As Sally relates her role in the letter-writing scheme, we find her ten years after the pact was made with the friend who barely has time for her all these years later when the letters are still being exchanged on her behalf. You find a maturity in Sally which was not there previously – of how she’s grown accustomed to not only the letters themselves but of being mindful of John (the bloke of whom she’s corresponded), of noting when he needs prayer to help guide his efforts of settling out of the country and of how dear his letters have become to her – a presence she cannot contemplate being absent. How funny then, to think she nearly didn’t want to write in the first place?

The story evolves quite quickly rather than slowly – such as the one about the Inn – of the two, I preferred the slower styling because it allowed you to get further into the heart of the characters. This one has a tender life lesson – of not prejudging your peers, of always owning your own truth and of being a true friend. It’s about following your heart, doing your bit and finding out about the truer shades of humanity – especially those who first attempt to deceive! The ending is the sweetest part – it truly is a good tale – I just wish they might have been a few extensions here or there, to where it didn’t feel as rushed as it became.

| Lucy’s Bang-Up Christmas |

This short had a curious premise – a cousin is smitten head over heels for his second cousin, whose most anguished about how Christmas doesn’t quite feel right this year – her sister is meant to be wed on Christmas Eve, disrupting her Christmastide joys. You can see how upsetting this would be but at the back-end of it – she’s frustrated in her station, as she cannot help but feel grievous for how her life is playing out – here, her cousin tries to step in, save the day and prove that not all is lost; even if it appears that it were the case.

Lucy has lived a charmed life by most accounts – yet, she hasn’t truly felt happiness in a way which would fulfill her to understand her life’s purpose. She seems to be ‘waiting’ for someone or something to affect her – to point her in the direction she is meant to walk and thereby giving her a firmer foundation for her life to chart it’s course than she stands on now. She’s used to tradition and duty; of finding herself tied into what is expected of her but not truly feeling as if it’s meant to be part of her life – it’s complicated because Lucy is directed by her emotional health.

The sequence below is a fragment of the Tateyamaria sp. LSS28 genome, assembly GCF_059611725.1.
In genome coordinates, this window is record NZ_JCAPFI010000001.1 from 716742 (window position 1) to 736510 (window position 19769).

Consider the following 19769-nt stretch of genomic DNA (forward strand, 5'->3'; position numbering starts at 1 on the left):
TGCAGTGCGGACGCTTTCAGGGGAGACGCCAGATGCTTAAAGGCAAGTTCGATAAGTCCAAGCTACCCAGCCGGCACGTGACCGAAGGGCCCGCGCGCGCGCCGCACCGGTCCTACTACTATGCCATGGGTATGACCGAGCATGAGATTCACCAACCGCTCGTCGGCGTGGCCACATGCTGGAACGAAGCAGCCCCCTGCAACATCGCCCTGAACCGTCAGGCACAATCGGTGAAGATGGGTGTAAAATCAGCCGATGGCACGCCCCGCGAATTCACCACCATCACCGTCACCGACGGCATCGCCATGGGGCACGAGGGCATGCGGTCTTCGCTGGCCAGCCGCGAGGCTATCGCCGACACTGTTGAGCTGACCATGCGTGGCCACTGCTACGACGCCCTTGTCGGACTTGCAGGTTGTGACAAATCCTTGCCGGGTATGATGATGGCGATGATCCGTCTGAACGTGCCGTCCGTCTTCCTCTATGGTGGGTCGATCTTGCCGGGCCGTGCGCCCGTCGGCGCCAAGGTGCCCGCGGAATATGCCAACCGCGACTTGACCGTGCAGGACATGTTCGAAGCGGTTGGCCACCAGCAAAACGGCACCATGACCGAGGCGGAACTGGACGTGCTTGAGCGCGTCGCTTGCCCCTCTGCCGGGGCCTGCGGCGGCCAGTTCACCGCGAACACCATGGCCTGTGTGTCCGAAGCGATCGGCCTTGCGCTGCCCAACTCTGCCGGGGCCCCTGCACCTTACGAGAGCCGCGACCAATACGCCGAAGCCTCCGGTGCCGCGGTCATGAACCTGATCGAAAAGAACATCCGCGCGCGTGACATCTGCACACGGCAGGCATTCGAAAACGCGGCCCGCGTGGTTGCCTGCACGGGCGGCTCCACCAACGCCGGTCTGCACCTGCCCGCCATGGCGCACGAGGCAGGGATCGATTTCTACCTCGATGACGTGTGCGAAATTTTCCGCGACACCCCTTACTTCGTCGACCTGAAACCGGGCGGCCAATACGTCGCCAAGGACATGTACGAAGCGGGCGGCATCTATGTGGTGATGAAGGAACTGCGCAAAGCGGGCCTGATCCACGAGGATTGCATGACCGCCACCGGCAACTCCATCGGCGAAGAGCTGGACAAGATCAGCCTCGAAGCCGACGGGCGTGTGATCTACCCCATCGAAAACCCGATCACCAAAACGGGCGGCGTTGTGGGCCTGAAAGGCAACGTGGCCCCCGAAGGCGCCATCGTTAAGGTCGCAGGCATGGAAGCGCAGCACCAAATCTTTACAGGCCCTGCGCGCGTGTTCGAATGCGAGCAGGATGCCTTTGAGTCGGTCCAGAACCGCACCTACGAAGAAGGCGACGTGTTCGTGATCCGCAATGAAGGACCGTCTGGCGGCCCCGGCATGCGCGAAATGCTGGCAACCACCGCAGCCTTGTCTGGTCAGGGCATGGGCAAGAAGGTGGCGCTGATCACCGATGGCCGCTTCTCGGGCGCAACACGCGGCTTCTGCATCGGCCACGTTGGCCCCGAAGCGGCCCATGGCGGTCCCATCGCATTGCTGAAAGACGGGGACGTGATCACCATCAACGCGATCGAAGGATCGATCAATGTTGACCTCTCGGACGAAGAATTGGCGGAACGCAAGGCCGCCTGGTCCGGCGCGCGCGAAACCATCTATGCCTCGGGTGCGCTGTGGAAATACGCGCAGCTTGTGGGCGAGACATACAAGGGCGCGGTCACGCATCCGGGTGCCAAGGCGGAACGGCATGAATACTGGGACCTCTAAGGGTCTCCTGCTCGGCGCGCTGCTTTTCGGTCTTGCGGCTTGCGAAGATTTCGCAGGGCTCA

She wants to recapture the spirit of Christmas – of the traditions her Mum instilled inside her but also, to find the freedom to be the woman she is becoming. In her era, women had enough trouble proving they could read scriptures on their own, bearing in mind how what they read affected them and what it drew them to consider afterwards. She was a self-directing scholar, an attribute blessedly Miles (her second cousin) appreciated – even understood, whilst encouraged her not to change even if others felt she ought too. Miles was a good ally for her – he saw her without seeing through her – understood her without explanation and was her cheerleader when she was feeling down about her situations.

In essence, if you observed them from a short distance, it was hard to find fault in why the two shouldn’t be together! They could prove to be the answer to both their problems – his fear of not finding someone whom he could love with all his heart and her fear, no one would want to have her as their wife, after realising her sister was already betrothed. Lucy had an unrealistic view of how her sister was the better of the two; something I think might have played into the era they lived, as marriage for women back then held extra strings (ie. status, propriety, etc) vs what marriage is for women today.